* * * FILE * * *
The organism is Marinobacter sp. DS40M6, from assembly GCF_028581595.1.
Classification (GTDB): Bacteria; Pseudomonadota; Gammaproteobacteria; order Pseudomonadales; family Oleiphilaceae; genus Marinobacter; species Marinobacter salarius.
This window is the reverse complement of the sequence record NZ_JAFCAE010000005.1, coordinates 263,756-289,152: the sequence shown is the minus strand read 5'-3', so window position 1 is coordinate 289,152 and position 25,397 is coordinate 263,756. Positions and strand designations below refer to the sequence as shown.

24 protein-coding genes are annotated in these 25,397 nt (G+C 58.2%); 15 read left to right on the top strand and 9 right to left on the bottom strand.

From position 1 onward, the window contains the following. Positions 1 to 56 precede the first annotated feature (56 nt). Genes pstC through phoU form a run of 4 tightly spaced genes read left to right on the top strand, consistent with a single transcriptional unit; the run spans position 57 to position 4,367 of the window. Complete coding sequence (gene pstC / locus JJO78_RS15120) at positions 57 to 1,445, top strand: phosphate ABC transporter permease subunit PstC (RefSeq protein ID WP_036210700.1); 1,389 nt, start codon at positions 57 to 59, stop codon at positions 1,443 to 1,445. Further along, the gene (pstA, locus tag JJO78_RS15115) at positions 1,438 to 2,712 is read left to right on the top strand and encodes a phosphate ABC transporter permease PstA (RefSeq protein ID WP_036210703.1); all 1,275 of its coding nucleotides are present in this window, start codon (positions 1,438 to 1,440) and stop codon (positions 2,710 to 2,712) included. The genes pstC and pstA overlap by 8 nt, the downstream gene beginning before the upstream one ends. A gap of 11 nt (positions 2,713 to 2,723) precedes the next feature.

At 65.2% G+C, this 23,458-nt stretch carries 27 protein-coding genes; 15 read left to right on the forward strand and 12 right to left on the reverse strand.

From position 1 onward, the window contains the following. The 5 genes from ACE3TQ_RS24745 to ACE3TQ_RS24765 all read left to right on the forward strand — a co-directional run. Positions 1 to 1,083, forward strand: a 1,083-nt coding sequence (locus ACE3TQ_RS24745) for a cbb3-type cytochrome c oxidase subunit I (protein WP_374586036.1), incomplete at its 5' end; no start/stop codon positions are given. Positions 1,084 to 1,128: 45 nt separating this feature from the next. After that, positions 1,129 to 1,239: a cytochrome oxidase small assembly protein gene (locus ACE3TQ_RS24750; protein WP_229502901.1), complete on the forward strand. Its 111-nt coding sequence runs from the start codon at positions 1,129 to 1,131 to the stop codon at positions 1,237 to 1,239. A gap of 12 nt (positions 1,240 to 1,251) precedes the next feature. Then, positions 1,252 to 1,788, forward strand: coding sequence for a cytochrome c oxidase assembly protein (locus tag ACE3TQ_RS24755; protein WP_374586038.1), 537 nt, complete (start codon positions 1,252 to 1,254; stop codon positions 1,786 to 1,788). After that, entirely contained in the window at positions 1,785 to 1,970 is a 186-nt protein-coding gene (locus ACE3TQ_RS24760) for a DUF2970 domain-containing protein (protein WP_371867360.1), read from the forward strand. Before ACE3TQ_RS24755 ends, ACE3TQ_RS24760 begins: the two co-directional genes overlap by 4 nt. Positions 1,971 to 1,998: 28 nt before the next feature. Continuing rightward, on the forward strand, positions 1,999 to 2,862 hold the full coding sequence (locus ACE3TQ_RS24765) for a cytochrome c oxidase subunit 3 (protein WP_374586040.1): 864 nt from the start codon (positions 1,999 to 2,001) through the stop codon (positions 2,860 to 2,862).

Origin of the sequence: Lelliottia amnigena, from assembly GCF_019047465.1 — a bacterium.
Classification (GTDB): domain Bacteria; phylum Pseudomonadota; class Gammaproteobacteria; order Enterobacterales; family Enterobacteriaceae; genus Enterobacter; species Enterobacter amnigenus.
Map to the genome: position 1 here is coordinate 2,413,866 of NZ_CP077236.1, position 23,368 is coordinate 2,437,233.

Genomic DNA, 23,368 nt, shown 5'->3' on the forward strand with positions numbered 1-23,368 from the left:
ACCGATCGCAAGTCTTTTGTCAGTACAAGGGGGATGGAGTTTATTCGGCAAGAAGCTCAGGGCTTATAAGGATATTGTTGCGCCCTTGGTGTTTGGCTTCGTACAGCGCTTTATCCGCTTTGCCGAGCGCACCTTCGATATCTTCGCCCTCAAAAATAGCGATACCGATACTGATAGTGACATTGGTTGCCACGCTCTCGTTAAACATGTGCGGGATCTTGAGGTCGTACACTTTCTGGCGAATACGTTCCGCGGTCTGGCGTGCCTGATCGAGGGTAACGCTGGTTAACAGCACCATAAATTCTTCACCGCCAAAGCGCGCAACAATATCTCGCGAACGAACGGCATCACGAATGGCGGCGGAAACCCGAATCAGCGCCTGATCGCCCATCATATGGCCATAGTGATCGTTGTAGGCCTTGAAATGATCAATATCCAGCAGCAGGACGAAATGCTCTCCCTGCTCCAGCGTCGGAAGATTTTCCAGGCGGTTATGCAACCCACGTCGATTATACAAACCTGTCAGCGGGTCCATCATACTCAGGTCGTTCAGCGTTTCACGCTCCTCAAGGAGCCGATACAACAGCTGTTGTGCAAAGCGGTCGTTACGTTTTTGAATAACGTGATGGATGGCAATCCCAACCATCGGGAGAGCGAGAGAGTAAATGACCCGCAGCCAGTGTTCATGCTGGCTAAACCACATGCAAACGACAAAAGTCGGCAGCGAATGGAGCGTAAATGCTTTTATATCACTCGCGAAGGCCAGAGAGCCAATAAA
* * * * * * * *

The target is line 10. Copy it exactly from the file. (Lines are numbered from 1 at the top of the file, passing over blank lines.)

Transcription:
Map to the genome: position 1 here is coordinate 2,413,866 of NZ_CP077236.1, position 23,368 is coordinate 2,437,233.